Mega says bug bounty program led to fixing of seven flaws
Crypographic challenges unsolved, no critical remote code execution flaw reported so far, Mega's creators say
IDG News Service - One week after launching a security bug bounty program, the new file-storage and sharing service Mega claims to have fixed seven vulnerabilities, none of which met its highest severity classification.
Since Mega was launched three weeks ago, security researchers pinpointed several security issues with the service, ranging from simple cross-site scripting flaws to alleged weaknesses in its cryptographic model.
Mega's creators dismissed some of the issues as theoretical and asked for practical exploits. To support such efforts, a week ago they launched a vulnerability reward program similar to those run by companies such as Google, Facebook, Mozilla and PayPal, as well as two crypto cracking challenges to prove that their cryptographic implementation is solid.
The company promised rewards of up to A!10,000 for responsibly reported vulnerabilities that meet the program's qualification requirements. In a new blog post published Saturday, the company said that reported vulnerabilities will be ranked according to severity, with "class I" being the least severe and "class VI" being the most severe.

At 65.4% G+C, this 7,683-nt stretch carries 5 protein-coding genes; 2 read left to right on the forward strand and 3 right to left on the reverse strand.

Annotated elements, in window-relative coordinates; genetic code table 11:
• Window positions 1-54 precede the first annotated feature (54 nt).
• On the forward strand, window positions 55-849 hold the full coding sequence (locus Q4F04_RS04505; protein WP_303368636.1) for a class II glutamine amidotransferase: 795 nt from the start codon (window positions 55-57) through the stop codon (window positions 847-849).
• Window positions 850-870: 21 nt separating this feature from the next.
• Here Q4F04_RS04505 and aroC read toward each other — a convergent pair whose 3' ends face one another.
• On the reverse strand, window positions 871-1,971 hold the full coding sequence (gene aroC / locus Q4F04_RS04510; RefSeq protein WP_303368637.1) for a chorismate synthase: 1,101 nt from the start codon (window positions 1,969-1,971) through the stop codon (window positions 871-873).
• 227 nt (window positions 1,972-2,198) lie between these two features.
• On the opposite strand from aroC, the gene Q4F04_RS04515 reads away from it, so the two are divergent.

So far, seven vulnerabilities have been reported and fixed, according to the blog post.
Of those, the most severe vulnerability was an "invalid application of CBC-MAC as a secure hash to integrity-check active content loaded from the distributed static content cluster." This vulnerability was rated class IV, which is assigned to "cryptographic design flaws that can be exploited only after compromising server infrastructure (live or post-mortem)."
Shortly after fail0verflow's report, security researchers from antivirus firm Sophos reported that Mega dropped CBC-MAC in favor of SHA-256, a proper hashing function. In its new blog post Mega notes that that flaw was fixed within hours.
In addition to this vulnerability, Mega's creators claim that three cross-site scripting (XSS) vulnerabilities with a class III severity rating were addressed. Class III flaws are described as vulnerabilities that can be generally exploited to achieve remote code execution inside client browsers (cross-site scripting).
Mega did not publish the names of the researchers who discovered these flaws -- a somewhat unusual practice when compared to other bug bounty programs -- or how much money it paid for each one.
Based on discussions on Twitter, it seems that one of these three XSS vulnerabilities was reported by a security researcher named Frans Rosen. Rosen posted a screen shot of what appears to be his email communication with Mega, suggesting that he received a reward of A!1,000 for his report.
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